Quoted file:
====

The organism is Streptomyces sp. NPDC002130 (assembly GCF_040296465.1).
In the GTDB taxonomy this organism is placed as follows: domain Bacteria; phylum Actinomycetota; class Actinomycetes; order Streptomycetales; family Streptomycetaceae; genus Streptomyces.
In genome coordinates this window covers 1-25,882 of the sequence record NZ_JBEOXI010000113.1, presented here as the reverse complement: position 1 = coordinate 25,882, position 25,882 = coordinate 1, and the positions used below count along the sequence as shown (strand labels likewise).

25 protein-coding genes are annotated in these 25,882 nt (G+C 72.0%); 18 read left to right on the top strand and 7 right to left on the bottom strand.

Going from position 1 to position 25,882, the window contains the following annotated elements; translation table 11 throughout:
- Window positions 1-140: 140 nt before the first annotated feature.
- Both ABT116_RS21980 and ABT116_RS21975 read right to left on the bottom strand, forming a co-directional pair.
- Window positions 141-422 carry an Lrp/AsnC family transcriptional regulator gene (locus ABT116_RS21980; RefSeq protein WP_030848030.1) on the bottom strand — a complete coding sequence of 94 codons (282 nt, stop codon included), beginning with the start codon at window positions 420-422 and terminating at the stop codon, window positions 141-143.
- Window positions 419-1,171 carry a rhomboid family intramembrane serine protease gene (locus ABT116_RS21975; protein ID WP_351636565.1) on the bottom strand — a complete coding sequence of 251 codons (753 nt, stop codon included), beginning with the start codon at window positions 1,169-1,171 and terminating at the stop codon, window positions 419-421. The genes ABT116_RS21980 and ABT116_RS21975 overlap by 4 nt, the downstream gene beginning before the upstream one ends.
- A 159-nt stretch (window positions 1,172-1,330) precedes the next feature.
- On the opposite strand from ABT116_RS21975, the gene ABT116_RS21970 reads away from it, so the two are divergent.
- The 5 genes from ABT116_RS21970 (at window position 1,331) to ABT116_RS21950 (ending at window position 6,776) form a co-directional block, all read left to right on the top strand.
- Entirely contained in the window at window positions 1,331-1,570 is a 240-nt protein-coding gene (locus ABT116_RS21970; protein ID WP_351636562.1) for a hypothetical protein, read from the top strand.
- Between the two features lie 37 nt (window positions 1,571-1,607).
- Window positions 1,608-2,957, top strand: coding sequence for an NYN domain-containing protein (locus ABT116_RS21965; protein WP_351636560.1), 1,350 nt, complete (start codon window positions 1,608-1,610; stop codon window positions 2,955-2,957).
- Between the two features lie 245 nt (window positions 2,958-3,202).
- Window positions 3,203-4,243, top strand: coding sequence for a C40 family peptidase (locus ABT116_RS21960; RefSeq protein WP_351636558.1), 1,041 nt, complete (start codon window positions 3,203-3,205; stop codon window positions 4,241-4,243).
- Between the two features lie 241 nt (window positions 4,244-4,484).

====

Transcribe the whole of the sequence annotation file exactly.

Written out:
The organism is Streptomyces sp. NPDC002130 (assembly GCF_040296465.1).
In the GTDB taxonomy this organism is placed as follows: domain Bacteria; phylum Actinomycetota; class Actinomycetes; order Streptomycetales; family Streptomycetaceae; genus Streptomyces.
In genome coordinates this window covers 1-25,882 of the sequence record NZ_JBEOXI010000113.1, presented here as the reverse complement: position 1 = coordinate 25,882, position 25,882 = coordinate 1, and the positions used below count along the sequence as shown (strand labels likewise).

25 protein-coding genes are annotated in these 25,882 nt (G+C 72.0%); 18 read left to right on the top strand and 7 right to left on the bottom strand.

Going from position 1 to position 25,882, the window contains the following annotated elements; translation table 11 throughout:
- Window positions 1-140: 140 nt before the first annotated feature.
- Both ABT116_RS21980 and ABT116_RS21975 read right to left on the bottom strand, forming a co-directional pair.
- Window positions 141-422 carry an Lrp/AsnC family transcriptional regulator gene (locus ABT116_RS21980; RefSeq protein WP_030848030.1) on the bottom strand — a complete coding sequence of 94 codons (282 nt, stop codon included), beginning with the start codon at window positions 420-422 and terminating at the stop codon, window positions 141-143.
- Window positions 419-1,171 carry a rhomboid family intramembrane serine protease gene (locus ABT116_RS21975; protein ID WP_351636565.1) on the bottom strand — a complete coding sequence of 251 codons (753 nt, stop codon included), beginning with the start codon at window positions 1,169-1,171 and terminating at the stop codon, window positions 419-421. The genes ABT116_RS21980 and ABT116_RS21975 overlap by 4 nt, the downstream gene beginning before the upstream one ends.
- A 159-nt stretch (window positions 1,172-1,330) precedes the next feature.
- On the opposite strand from ABT116_RS21975, the gene ABT116_RS21970 reads away from it, so the two are divergent.
- The 5 genes from ABT116_RS21970 (at window position 1,331) to ABT116_RS21950 (ending at window position 6,776) form a co-directional block, all read left to right on the top strand.
- Entirely contained in the window at window positions 1,331-1,570 is a 240-nt protein-coding gene (locus ABT116_RS21970; protein ID WP_351636562.1) for a hypothetical protein, read from the top strand.
- Between the two features lie 37 nt (window positions 1,571-1,607).
- Window positions 1,608-2,957, top strand: coding sequence for an NYN domain-containing protein (locus ABT116_RS21965; protein WP_351636560.1), 1,350 nt, complete (start codon window positions 1,608-1,610; stop codon window positions 2,955-2,957).
- Between the two features lie 245 nt (window positions 2,958-3,202).
- Window positions 3,203-4,243, top strand: coding sequence for a C40 family peptidase (locus ABT116_RS21960; RefSeq protein WP_351636558.1), 1,041 nt, complete (start codon window positions 3,203-3,205; stop codon window positions 4,241-4,243).
- Between the two features lie 241 nt (window positions 4,244-4,484).